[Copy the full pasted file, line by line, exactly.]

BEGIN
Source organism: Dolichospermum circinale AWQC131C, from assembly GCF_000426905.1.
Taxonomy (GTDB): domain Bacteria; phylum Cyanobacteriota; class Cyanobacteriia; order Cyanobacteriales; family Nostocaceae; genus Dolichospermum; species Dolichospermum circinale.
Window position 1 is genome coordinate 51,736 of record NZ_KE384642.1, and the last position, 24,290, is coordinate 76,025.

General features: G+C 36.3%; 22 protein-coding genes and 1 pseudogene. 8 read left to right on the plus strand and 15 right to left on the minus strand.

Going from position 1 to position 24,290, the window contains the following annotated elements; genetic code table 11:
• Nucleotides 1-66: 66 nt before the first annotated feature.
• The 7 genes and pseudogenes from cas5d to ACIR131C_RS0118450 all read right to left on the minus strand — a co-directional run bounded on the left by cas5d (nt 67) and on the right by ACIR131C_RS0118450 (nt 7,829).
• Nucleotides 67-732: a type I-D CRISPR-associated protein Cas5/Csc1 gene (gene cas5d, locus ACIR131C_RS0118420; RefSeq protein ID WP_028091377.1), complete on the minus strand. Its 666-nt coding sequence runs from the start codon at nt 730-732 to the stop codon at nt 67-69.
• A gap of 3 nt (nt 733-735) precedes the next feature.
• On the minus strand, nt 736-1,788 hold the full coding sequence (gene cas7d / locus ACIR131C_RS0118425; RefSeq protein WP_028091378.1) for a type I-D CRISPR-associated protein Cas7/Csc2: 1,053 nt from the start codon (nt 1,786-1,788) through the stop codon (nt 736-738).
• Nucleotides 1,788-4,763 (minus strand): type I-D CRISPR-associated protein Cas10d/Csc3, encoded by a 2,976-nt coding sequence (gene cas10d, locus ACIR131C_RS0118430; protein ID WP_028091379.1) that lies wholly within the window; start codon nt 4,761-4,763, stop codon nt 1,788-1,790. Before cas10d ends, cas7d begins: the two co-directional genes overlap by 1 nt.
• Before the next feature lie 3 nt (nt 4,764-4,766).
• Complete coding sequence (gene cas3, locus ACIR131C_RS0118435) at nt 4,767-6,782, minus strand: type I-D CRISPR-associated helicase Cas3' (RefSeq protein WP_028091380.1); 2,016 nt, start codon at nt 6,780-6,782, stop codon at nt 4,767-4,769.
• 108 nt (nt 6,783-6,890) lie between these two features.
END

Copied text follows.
Source organism: Dolichospermum circinale AWQC131C, from assembly GCF_000426905.1.
Taxonomy (GTDB): domain Bacteria; phylum Cyanobacteriota; class Cyanobacteriia; order Cyanobacteriales; family Nostocaceae; genus Dolichospermum; species Dolichospermum circinale.
Window position 1 is genome coordinate 51,736 of record NZ_KE384642.1, and the last position, 24,290, is coordinate 76,025.

General features: G+C 36.3%; 22 protein-coding genes and 1 pseudogene. 8 read left to right on the plus strand and 15 right to left on the minus strand.

Going from position 1 to position 24,290, the window contains the following annotated elements; genetic code table 11:
• Nucleotides 1-66: 66 nt before the first annotated feature.
• The 7 genes and pseudogenes from cas5d to ACIR131C_RS0118450 all read right to left on the minus strand — a co-directional run bounded on the left by cas5d (nt 67) and on the right by ACIR131C_RS0118450 (nt 7,829).
• Nucleotides 67-732: a type I-D CRISPR-associated protein Cas5/Csc1 gene (gene cas5d, locus ACIR131C_RS0118420; RefSeq protein ID WP_028091377.1), complete on the minus strand. Its 666-nt coding sequence runs from the start codon at nt 730-732 to the stop codon at nt 67-69.
• A gap of 3 nt (nt 733-735) precedes the next feature.
• On the minus strand, nt 736-1,788 hold the full coding sequence (gene cas7d / locus ACIR131C_RS0118425; RefSeq protein WP_028091378.1) for a type I-D CRISPR-associated protein Cas7/Csc2: 1,053 nt from the start codon (nt 1,786-1,788) through the stop codon (nt 736-738).
• Nucleotides 1,788-4,763 (minus strand): type I-D CRISPR-associated protein Cas10d/Csc3, encoded by a 2,976-nt coding sequence (gene cas10d, locus ACIR131C_RS0118430; protein ID WP_028091379.1) that lies wholly within the window; start codon nt 4,761-4,763, stop codon nt 1,788-1,790. Before cas10d ends, cas7d begins: the two co-directional genes overlap by 1 nt.
• Before the next feature lie 3 nt (nt 4,764-4,766).
• Complete coding sequence (gene cas3, locus ACIR131C_RS0118435) at nt 4,767-6,782, minus strand: type I-D CRISPR-associated helicase Cas3' (RefSeq protein WP_028091380.1); 2,016 nt, start codon at nt 6,780-6,782, stop codon at nt 4,767-4,769.
• 108 nt (nt 6,783-6,890) lie between these two features.